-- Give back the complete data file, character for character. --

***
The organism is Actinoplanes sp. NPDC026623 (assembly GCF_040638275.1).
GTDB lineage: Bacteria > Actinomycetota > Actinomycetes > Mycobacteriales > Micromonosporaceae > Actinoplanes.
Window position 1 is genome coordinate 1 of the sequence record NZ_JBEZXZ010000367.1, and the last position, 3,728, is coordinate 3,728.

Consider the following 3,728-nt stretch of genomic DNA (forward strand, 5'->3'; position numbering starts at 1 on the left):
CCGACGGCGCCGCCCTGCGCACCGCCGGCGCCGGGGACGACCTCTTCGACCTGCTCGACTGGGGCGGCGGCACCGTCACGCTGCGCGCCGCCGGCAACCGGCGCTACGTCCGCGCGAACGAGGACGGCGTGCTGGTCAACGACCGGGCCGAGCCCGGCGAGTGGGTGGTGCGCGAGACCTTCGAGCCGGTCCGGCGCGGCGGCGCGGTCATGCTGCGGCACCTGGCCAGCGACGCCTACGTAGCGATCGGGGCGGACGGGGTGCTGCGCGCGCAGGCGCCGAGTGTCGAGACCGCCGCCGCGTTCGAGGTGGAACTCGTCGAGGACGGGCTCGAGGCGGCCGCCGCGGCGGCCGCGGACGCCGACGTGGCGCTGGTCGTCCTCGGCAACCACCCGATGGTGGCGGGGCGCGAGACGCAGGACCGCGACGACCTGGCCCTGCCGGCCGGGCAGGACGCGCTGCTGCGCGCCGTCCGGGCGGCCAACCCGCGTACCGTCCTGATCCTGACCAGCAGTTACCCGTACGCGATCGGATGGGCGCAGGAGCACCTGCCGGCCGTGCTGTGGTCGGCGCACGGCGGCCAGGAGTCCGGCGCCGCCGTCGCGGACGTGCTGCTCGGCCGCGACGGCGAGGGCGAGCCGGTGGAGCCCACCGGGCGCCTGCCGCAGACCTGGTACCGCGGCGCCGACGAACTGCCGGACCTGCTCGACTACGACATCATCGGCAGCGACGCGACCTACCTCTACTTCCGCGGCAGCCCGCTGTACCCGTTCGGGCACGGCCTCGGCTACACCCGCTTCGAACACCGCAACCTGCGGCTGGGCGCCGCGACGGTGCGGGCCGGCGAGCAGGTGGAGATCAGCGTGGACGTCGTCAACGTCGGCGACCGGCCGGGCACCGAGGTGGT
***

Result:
The organism is Actinoplanes sp. NPDC026623 (assembly GCF_040638275.1).
GTDB lineage: Bacteria > Actinomycetota > Actinomycetes > Mycobacteriales > Micromonosporaceae > Actinoplanes.
Window position 1 is genome coordinate 1 of the sequence record NZ_JBEZXZ010000367.1, and the last position, 3,728, is coordinate 3,728.

Consider the following 3,728-nt stretch of genomic DNA (forward strand, 5'->3'; position numbering starts at 1 on the left):
CCGACGGCGCCGCCCTGCGCACCGCCGGCGCCGGGGACGACCTCTTCGACCTGCTCGACTGGGGCGGCGGCACCGTCACGCTGCGCGCCGCCGGCAACCGGCGCTACGTCCGCGCGAACGAGGACGGCGTGCTGGTCAACGACCGGGCCGAGCCCGGCGAGTGGGTGGTGCGCGAGACCTTCGAGCCGGTCCGGCGCGGCGGCGCGGTCATGCTGCGGCACCTGGCCAGCGACGCCTACGTAGCGATCGGGGCGGACGGGGTGCTGCGCGCGCAGGCGCCGAGTGTCGAGACCGCCGCCGCGTTCGAGGTGGAACTCGTCGAGGACGGGCTCGAGGCGGCCGCCGCGGCGGCCGCGGACGCCGACGTGGCGCTGGTCGTCCTCGGCAACCACCCGATGGTGGCGGGGCGCGAGACGCAGGACCGCGACGACCTGGCCCTGCCGGCCGGGCAGGACGCGCTGCTGCGCGCCGTCCGGGCGGCCAACCCGCGTACCGTCCTGATCCTGACCAGCAGTTACCCGTACGCGATCGGATGGGCGCAGGAGCACCTGCCGGCCGTGCTGTGGTCGGCGCACGGCGGCCAGGAGTCCGGCGCCGCCGTCGCGGACGTGCTGCTCGGCCGCGACGGCGAGGGCGAGCCGGTGGAGCCCACCGGGCGCCTGCCGCAGACCTGGTACCGCGGCGCCGACGAACTGCCGGACCTGCTCGACTACGACATCATCGGCAGCGACGCGACCTACCTCTACTTCCGCGGCAGCCCGCTGTACCCGTTCGGGCACGGCCTCGGCTACACCCGCTTCGAACACCGCAACCTGCGGCTGGGCGCCGCGACGGTGCGGGCCGGCGAGCAGGTGGAGATCAGCGTGGACGTCGTCAACGTCGGCGACCGGCCGGGCACCGAGGTGGT